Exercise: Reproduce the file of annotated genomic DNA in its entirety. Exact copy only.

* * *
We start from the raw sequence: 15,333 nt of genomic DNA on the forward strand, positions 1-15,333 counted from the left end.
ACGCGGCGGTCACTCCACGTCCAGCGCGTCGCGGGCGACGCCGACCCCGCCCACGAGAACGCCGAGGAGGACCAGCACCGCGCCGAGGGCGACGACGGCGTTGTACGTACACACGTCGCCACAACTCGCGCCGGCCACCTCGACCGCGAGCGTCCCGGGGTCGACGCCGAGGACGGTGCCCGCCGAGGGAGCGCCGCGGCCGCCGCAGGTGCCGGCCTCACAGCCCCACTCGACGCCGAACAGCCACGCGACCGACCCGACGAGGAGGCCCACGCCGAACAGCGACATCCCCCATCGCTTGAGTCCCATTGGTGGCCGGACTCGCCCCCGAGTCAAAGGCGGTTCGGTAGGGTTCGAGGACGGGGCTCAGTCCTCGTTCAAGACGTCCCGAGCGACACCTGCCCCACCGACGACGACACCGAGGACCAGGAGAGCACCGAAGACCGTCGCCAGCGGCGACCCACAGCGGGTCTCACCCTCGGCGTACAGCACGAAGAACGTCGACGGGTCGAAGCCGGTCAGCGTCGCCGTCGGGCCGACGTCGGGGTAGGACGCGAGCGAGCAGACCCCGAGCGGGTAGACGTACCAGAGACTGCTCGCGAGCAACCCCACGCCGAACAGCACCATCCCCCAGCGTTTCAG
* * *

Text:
We start from the raw sequence: 15,333 nt of genomic DNA on the forward strand, positions 1-15,333 counted from the left end.
ACGCGGCGGTCACTCCACGTCCAGCGCGTCGCGGGCGACGCCGACCCCGCCCACGAGAACGCCGAGGAGGACCAGCACCGCGCCGAGGGCGACGACGGCGTTGTACGTACACACGTCGCCACAACTCGCGCCGGCCACCTCGACCGCGAGCGTCCCGGGGTCGACGCCGAGGACGGTGCCCGCCGAGGGAGCGCCGCGGCCGCCGCAGGTGCCGGCCTCACAGCCCCACTCGACGCCGAACAGCCACGCGACCGACCCGACGAGGAGGCCCACGCCGAACAGCGACATCCCCCATCGCTTGAGTCCCATTGGTGGCCGGACTCGCCCCCGAGTCAAAGGCGGTTCGGTAGGGTTCGAGGACGGGGCTCAGTCCTCGTTCAAGACGTCCCGAGCGACACCTGCCCCACCGACGACGACACCGAGGACCAGGAGAGCACCGAAGACCGTCGCCAGCGGCGACCCACAGCGGGTCTCACCCTCGGCGTACAGCACGAAGAACGTCGACGGGTCGAAGCCGGTCAGCGTCGCCGTCGGGCCGACGTCGGGGTAGGACGCGAGCGAGCAGACCCCGAGCGGGTAGACGTACCAGAGACTGCTCGCGAGCAACCCCACGCCGAACAGCACCATCCCCCAGCGTTTCAG